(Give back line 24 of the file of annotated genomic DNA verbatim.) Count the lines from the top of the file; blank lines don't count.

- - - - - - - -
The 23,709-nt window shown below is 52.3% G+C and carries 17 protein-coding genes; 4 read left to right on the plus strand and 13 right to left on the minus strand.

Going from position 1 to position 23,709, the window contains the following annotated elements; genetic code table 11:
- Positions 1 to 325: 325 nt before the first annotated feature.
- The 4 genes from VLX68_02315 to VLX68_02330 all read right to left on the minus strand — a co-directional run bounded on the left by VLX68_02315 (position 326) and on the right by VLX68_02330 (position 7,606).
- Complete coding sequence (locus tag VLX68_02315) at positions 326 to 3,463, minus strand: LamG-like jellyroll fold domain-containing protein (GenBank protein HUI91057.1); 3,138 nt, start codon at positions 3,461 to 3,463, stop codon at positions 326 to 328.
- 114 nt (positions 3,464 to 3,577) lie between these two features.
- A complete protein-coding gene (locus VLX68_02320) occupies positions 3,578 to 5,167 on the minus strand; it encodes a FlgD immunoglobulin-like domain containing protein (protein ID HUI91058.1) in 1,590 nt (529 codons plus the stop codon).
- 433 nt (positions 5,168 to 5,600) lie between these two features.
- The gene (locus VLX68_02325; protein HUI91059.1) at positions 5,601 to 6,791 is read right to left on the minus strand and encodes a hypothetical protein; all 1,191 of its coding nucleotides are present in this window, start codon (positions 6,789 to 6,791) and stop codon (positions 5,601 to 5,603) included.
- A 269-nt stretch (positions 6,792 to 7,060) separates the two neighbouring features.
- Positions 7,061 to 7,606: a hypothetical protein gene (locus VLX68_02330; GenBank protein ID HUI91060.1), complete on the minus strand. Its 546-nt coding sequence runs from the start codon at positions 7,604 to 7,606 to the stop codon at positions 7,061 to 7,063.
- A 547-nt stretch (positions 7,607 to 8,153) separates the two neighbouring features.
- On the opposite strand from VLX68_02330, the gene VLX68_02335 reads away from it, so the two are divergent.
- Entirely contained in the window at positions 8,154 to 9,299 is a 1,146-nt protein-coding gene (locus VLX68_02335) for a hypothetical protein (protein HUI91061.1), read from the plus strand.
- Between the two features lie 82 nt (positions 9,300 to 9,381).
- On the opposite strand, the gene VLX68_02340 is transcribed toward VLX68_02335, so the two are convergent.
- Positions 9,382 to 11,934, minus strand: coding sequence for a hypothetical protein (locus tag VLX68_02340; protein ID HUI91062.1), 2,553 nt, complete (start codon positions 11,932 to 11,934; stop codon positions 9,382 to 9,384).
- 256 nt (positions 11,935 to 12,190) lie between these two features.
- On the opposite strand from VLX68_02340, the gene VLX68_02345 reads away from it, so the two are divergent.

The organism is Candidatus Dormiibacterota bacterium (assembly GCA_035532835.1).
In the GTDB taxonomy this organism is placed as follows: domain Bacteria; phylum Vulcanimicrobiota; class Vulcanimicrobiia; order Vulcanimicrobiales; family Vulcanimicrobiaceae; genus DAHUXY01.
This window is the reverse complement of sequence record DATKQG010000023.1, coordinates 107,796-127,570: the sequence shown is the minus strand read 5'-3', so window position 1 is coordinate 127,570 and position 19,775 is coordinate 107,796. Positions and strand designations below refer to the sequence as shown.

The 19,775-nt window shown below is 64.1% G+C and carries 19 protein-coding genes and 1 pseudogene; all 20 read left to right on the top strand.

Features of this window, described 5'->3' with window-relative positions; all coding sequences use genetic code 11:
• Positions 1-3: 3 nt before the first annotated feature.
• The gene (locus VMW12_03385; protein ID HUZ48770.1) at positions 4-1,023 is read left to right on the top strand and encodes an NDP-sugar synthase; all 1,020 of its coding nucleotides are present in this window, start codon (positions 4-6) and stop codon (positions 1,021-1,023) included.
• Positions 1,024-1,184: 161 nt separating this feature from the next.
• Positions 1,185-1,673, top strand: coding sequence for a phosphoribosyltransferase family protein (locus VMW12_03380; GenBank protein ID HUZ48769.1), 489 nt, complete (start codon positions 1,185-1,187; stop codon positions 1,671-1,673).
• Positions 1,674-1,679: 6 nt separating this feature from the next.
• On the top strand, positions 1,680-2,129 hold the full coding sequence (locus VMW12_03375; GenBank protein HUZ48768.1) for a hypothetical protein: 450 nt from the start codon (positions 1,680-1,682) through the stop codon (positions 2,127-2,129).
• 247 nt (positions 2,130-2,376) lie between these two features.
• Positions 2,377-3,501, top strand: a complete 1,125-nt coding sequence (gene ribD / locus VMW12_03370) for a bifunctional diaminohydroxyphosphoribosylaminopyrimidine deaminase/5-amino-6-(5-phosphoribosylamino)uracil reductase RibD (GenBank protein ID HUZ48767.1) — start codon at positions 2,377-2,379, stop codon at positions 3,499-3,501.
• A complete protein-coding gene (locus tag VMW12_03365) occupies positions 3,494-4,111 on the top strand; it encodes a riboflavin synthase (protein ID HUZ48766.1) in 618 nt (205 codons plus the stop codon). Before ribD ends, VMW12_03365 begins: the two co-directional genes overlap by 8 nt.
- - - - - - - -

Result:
Features of this window, described 5'->3' with window-relative positions; all coding sequences use genetic code 11: